Bill Wolfe

Actually, If I was right, I'm sorry about it. I was truly hoping to see a second part that could have done all you seemed to be trying to accomplish. Such a piece would have been a real thing of beauty.

I'm confused, though. You were still writing the second part after the 1st ran? And you're still not done?

If so, shame on Jeff for even running it. That's poor quality control. Your story could potentially ruin his carefully crafted, wonderful universe, or worse yet, never finish at all, and then how would such a hole be filled? I understand when Jeff himself does it, because only he's to blame if it blows up in his face.

I apologize if you had it all written, but if not, shame on you too, as an artist. Your medium and subject matter deserves more respect than that, in my opinion. Simon and company are such good characters that they deserve nothing less than an artist's very best effort.


As for the Stephanie thing, I do think it was a tremendous source for her backstory. You filled in a big blank. My concern was over why it was filled, and why it was needed for the story. Obviously, when you're done with the next part, I may have my answer.


Nightwatch is hard. People who haven't written one don't get just how hard they are.

Buck up. You can do it. I have every belief that you can knock my socks off if you try hard enough. You've got a great plot. You've established goals, heroes and villains. Add the rising action, a strong climax and some character resolution, and I have little doubt that this one can be known as the best multi-parter of the Nightwatch universe. Plus, you could even make an indelible impact on the subject matter and style of all future stories. That's how much this storyline could impact things.

But no pressure. ;)


Nate
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Post January 13, 2007, 04:45:13 PM

Re: Nightwatch: Who Watches the Watchers pt. 2

Okay, time to add my two cents.

I also thought that part 2 would be the conclusion. Perhaps it shouldn’t, but this assumption distorted my reading of it a bit. Whenever I saw a new tangent, I wondered how Bill was going to wrap things up. If I had known subsequent stories were to follow, I would have focused less on possible dangling plot lines.

I’m curious on why the mental state of Stephanie was included. On one hand, a lot of the reader’s time is invested on the nature of Stephanie’s mind. I expect that there will be a large payoff later on. I would be extremely disappointed if this turns out to be a non-factor. I suspect that it will figure prominently later on, since I can see a couple possible scenarios on how this could be leveraged.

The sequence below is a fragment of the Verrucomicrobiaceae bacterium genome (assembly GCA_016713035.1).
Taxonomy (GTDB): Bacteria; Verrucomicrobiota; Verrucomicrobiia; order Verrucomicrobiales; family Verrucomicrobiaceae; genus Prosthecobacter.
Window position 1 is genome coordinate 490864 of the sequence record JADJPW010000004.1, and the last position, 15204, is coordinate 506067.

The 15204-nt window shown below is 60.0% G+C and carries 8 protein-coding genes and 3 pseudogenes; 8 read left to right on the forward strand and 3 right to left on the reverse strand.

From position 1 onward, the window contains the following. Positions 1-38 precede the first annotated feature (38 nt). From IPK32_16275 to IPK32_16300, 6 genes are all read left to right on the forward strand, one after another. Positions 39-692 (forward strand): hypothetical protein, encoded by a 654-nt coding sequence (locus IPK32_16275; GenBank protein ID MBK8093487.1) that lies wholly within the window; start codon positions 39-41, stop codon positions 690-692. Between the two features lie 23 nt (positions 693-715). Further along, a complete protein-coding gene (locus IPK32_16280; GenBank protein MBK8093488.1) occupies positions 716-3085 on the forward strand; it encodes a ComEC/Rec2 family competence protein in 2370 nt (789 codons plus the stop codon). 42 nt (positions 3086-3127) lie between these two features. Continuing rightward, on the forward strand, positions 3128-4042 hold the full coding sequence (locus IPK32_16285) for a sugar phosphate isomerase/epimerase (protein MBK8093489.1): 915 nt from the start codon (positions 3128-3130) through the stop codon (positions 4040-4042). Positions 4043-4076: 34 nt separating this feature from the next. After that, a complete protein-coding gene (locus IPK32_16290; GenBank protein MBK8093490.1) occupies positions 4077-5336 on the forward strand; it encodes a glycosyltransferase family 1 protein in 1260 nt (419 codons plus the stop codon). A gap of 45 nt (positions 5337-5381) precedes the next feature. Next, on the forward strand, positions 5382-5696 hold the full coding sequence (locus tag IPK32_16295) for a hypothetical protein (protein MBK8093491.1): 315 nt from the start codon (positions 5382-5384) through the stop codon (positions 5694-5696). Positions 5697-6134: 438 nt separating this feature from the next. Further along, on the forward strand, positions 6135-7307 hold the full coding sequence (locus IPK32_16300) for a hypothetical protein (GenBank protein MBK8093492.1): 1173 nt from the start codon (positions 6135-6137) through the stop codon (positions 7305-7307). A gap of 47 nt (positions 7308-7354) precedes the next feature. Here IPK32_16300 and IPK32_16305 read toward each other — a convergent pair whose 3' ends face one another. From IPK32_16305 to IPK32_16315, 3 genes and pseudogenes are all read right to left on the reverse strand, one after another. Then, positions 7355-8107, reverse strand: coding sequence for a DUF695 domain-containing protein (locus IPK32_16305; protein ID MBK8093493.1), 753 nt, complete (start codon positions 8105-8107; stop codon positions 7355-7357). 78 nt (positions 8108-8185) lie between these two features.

On the other, I found Stephanie’s mind to be fascinating, in a horrific, I-can’t-stop-watching-but-I-know-I-should-turn-my-head-away, fashion. Although Bill quoted my story, I never imagined taking our spunky gal to depths that extreme. Good job! This adds a layer of complexity to Stephanie that, in my view, humanizes her. Too often I see her being used as a plot device. Need someone to crack the impossible code to hurry the plot along? Call Stephanie. Not that her hackneyed abilities aren’t demonstrated in this story. However, I saw her as a person first, all set up by the backdrop.

Some other random observations:

- I thought there were a few places that could have been tightened up a tad, but this is more a stylistic choice. At times, the narrative evolved into an infodump, which slowed things down unnecessarily.

- A lot of telling (or thinking) instead of showing. Somewhat related to my previous observation. Granted, when you’re dealing with mind readers, you’re already challenged in showing something that’s by nature internalized.

- Excellent use of the little details that add a sense of authenticity to the narrative. One very good example:
He was accustomed to following more than one conversation at once—a skill he had honed through years of couples therapy—but this was going to take some getting used to.


- Moral ambiguity. I love it as a writer (although I abhor it as a person... strange how that works). The moral dilemma of reading people’s minds and the hypocrisy demonstrated by the Collective (they don’t like their subjects to read their minds in turn) makes for a rich, juicy topic.